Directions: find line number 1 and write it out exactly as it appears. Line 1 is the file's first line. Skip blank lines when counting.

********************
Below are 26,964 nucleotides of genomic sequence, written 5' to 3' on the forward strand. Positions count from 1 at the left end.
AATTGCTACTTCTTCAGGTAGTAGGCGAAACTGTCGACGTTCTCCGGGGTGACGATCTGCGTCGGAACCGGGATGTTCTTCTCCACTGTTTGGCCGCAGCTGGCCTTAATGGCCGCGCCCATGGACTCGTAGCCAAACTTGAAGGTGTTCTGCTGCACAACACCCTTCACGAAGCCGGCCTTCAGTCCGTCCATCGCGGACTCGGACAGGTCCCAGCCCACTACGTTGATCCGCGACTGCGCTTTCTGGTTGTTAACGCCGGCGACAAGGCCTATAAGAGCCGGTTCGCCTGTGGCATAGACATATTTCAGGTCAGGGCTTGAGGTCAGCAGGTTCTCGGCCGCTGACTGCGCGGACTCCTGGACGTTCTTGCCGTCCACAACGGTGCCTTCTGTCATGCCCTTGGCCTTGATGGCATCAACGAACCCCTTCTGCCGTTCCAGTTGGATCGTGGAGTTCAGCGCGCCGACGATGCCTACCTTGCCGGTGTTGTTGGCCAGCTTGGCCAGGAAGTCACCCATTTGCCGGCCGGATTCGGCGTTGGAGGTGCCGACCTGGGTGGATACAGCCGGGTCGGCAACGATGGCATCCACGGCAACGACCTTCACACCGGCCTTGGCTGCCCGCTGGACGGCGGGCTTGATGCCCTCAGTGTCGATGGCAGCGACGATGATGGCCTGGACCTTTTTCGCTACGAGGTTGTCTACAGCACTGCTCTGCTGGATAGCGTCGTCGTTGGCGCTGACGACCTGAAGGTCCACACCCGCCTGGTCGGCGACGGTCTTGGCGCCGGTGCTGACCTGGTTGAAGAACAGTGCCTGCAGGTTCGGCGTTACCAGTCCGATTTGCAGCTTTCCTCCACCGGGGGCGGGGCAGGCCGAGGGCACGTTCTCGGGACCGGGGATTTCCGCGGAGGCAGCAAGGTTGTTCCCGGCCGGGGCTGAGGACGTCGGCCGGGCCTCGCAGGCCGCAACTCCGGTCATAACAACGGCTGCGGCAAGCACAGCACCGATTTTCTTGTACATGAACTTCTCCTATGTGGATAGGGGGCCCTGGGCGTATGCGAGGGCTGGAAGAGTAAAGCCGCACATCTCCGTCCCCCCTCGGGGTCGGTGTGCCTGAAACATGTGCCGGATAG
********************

Below are 26,964 nucleotides of genomic sequence, written 5' to 3' on the forward strand. Positions count from 1 at the left end.